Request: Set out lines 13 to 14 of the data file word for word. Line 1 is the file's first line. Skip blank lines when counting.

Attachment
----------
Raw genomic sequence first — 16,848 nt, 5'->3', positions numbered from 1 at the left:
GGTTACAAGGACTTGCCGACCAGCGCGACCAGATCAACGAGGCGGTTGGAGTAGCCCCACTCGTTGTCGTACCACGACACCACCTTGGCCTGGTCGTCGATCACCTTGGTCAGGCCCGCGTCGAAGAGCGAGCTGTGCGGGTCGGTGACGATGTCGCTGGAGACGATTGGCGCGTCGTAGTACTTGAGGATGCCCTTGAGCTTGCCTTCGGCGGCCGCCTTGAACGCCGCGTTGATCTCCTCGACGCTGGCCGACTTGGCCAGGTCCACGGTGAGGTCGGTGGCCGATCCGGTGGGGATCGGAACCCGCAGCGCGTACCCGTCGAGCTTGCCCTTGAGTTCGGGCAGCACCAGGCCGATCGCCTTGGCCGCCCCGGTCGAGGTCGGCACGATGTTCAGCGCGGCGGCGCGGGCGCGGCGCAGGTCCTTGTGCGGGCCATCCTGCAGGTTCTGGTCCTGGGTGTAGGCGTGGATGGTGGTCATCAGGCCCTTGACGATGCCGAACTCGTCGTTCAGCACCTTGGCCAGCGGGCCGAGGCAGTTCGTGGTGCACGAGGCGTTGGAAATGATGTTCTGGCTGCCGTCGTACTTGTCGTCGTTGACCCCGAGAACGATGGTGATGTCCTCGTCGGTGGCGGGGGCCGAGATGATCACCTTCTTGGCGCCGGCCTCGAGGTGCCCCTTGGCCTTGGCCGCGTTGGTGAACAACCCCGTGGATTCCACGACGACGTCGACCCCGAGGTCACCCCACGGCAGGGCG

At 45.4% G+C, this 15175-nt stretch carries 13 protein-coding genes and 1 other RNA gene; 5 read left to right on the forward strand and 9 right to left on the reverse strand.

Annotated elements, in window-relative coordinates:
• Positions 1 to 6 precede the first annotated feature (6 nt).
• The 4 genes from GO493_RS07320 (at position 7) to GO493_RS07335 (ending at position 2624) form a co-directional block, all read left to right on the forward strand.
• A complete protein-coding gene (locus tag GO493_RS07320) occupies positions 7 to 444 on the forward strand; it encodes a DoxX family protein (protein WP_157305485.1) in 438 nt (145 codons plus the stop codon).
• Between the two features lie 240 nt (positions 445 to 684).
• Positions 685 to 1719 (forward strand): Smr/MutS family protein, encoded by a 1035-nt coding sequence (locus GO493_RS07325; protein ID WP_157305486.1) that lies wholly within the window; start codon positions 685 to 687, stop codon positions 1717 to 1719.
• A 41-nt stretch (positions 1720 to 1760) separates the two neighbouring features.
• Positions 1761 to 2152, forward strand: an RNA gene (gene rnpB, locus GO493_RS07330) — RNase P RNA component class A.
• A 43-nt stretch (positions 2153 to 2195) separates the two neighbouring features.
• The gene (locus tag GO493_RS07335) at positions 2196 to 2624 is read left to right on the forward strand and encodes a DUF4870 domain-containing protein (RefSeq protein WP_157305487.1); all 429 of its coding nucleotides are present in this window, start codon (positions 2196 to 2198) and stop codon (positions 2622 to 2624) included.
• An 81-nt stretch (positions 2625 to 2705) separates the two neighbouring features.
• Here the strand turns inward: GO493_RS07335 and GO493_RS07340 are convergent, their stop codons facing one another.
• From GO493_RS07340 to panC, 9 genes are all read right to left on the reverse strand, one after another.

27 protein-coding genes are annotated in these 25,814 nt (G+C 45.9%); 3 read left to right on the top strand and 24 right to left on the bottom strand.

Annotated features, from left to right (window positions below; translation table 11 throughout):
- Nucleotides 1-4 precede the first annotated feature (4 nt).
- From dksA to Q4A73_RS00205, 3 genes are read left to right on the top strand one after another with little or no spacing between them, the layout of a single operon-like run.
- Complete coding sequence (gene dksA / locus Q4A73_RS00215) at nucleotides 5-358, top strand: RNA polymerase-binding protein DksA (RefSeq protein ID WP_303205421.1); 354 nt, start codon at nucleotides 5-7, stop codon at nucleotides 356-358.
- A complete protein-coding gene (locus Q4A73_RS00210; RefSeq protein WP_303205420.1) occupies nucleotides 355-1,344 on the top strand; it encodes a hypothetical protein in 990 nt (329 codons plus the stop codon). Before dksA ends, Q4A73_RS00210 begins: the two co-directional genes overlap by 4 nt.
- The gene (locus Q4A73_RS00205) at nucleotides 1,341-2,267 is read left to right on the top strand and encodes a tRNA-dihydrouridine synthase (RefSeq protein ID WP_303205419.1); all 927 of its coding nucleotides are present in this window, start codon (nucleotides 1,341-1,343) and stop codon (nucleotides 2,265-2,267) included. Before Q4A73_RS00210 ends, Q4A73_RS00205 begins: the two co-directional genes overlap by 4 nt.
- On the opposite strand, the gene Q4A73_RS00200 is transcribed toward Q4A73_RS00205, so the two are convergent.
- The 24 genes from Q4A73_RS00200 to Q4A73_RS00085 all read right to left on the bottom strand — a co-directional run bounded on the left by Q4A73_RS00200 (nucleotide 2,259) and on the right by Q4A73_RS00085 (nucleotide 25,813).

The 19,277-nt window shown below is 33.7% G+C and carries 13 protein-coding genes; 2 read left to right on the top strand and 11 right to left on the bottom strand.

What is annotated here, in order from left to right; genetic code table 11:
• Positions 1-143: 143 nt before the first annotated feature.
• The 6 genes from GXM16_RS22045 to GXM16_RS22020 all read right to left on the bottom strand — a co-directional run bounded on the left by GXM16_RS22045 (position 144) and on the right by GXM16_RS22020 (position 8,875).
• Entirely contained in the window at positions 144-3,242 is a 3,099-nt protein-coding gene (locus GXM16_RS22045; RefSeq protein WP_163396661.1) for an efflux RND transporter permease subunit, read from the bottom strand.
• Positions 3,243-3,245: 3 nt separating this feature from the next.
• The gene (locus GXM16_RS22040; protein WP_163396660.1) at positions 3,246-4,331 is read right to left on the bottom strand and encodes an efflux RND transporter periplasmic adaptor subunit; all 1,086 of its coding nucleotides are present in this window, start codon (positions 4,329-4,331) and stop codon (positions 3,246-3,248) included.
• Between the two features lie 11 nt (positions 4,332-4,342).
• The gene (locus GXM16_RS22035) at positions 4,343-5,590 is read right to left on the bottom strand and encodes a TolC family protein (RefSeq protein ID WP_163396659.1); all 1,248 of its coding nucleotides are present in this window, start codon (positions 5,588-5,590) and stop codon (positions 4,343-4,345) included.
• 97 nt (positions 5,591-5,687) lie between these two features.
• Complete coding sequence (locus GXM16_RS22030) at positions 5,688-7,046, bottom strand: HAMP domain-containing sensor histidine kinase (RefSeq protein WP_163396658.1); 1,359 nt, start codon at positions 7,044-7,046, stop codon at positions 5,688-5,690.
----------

• The gene (locus tag GO493_RS07335) at positions 2196 to 2624 is read left to right on the forward strand and encodes a DUF4870 domain-containing protein (RefSeq protein WP_157305487.1); all 429 of its coding nucleotides are present in this window, start codon (positions 2196 to 2198) and stop codon (positions 2622 to 2624) included.
• An 81-nt stretch (positions 2625 to 2705) separates the two neighbouring features.